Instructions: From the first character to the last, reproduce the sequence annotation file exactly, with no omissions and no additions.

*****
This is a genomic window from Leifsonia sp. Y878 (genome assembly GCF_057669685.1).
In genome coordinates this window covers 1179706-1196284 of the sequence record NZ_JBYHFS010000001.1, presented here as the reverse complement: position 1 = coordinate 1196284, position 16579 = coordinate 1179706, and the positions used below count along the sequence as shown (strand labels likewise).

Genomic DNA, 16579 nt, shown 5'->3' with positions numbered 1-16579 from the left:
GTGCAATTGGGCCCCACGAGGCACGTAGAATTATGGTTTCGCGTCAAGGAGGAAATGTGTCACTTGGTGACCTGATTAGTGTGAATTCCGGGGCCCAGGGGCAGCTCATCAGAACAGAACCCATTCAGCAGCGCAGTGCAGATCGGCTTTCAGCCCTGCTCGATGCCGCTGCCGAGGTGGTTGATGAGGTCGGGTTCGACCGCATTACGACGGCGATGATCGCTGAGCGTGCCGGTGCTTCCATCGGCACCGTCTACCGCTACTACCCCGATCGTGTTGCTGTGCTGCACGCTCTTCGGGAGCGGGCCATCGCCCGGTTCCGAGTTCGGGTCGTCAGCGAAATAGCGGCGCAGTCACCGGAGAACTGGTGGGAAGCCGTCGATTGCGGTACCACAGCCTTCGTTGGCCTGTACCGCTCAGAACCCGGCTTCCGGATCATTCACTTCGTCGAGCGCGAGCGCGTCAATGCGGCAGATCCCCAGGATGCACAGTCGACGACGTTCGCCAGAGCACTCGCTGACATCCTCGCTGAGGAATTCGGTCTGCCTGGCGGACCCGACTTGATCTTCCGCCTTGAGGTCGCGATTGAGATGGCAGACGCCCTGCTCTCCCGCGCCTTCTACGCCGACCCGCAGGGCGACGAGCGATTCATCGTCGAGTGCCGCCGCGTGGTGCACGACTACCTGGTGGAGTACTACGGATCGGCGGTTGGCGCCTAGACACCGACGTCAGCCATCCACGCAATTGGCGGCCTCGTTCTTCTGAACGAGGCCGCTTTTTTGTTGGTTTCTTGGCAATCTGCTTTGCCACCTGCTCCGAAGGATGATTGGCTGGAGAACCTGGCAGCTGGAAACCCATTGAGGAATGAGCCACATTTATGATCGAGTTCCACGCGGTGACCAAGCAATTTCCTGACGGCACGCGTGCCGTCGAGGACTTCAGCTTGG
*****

This is a genomic window from Leifsonia sp. Y878 (genome assembly GCF_057669685.1).
In genome coordinates this window covers 1179706-1196284 of the sequence record NZ_JBYHFS010000001.1, presented here as the reverse complement: position 1 = coordinate 1196284, position 16579 = coordinate 1179706, and the positions used below count along the sequence as shown (strand labels likewise).

Genomic DNA, 16579 nt, shown 5'->3' with positions numbered 1-16579 from the left:
GTGCAATTGGGCCCCACGAGGCACGTAGAATTATGGTTTCGCGTCAAGGAGGAAATGTGTCACTTGGTGACCTGATTAGTGTGAATTCCGGGGCCCAGGGGCAGCTCATCAGAACAGAACCCATTCAGCAGCGCAGTGCAGATCGGCTTTCAGCCCTGCTCGATGCCGCTGCCGAGGTGGTTGATGAGGTCGGGTTCGACCGCATTACGACGGCGATGATCGCTGAGCGTGCCGGTGCTTCCATCGGCACCGTCTACCGCTACTACCCCGATCGTGTTGCTGTGCTGCACGCTCTTCGGGAGCGGGCCATCGCCCGGTTCCGAGTTCGGGTCGTCAGCGAAATAGCGGCGCAGTCACCGGAGAACTGGTGGGAAGCCGTCGATTGCGGTACCACAGCCTTCGTTGGCCTGTACCGCTCAGAACCCGGCTTCCGGATCATTCACTTCGTCGAGCGCGAGCGCGTCAATGCGGCAGATCCCCAGGATGCACAGTCGACGACGTTCGCCAGAGCACTCGCTGACATCCTCGCTGAGGAATTCGGTCTGCCTGGCGGACCCGACTTGATCTTCCGCCTTGAGGTCGCGATTGAGATGGCAGACGCCCTGCTCTCCCGCGCCTTCTACGCCGACCCGCAGGGCGACGAGCGATTCATCGTCGAGTGCCGCCGCGTGGTGCACGACTACCTGGTGGAGTACTACGGATCGGCGGTTGGCGCCTAGACACCGACGTCAGCCATCCACGCAATTGGCGGCCTCGTTCTTCTGAACGAGGCCGCTTTTTTGTTGGTTTCTTGGCAATCTGCTTTGCCACCTGCTCCGAAGGATGATTGGCTGGAGAACCTGGCAGCTGGAAACCCATTGAGGAATGAGCCACATTTATGATCGAGTTCCACGCGGTGACCAAGCAATTTCCTGACGGCACGCGTGCCGTCGAGGACTTCAGCTTGG